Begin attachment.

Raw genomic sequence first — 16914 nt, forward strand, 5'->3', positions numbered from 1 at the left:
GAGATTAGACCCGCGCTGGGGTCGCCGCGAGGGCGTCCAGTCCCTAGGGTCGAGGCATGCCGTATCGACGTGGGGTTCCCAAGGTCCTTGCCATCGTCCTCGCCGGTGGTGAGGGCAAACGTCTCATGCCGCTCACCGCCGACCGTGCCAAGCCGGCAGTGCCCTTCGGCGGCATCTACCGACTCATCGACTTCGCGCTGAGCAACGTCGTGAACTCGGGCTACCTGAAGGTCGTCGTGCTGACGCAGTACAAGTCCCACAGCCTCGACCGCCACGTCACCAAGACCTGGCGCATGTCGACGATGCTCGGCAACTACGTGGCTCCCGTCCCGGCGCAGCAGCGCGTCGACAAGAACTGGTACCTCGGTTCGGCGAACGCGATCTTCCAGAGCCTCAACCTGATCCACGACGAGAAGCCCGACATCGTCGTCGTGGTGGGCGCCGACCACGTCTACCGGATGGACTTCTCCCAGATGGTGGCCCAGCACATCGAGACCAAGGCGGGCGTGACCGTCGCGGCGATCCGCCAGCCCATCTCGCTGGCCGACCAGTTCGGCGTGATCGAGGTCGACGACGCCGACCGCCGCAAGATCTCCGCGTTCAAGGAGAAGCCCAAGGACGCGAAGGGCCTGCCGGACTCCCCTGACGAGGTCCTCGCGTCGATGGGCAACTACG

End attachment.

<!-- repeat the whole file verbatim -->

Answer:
Raw genomic sequence first — 16914 nt, forward strand, 5'->3', positions numbered from 1 at the left:
GAGATTAGACCCGCGCTGGGGTCGCCGCGAGGGCGTCCAGTCCCTAGGGTCGAGGCATGCCGTATCGACGTGGGGTTCCCAAGGTCCTTGCCATCGTCCTCGCCGGTGGTGAGGGCAAACGTCTCATGCCGCTCACCGCCGACCGTGCCAAGCCGGCAGTGCCCTTCGGCGGCATCTACCGACTCATCGACTTCGCGCTGAGCAACGTCGTGAACTCGGGCTACCTGAAGGTCGTCGTGCTGACGCAGTACAAGTCCCACAGCCTCGACCGCCACGTCACCAAGACCTGGCGCATGTCGACGATGCTCGGCAACTACGTGGCTCCCGTCCCGGCGCAGCAGCGCGTCGACAAGAACTGGTACCTCGGTTCGGCGAACGCGATCTTCCAGAGCCTCAACCTGATCCACGACGAGAAGCCCGACATCGTCGTCGTGGTGGGCGCCGACCACGTCTACCGGATGGACTTCTCCCAGATGGTGGCCCAGCACATCGAGACCAAGGCGGGCGTGACCGTCGCGGCGATCCGCCAGCCCATCTCGCTGGCCGACCAGTTCGGCGTGATCGAGGTCGACGACGCCGACCGCCGCAAGATCTCCGCGTTCAAGGAGAAGCCCAAGGACGCGAAGGGCCTGCCGGACTCCCCTGACGAGGTCCTCGCGTCGATGGGCAACTACG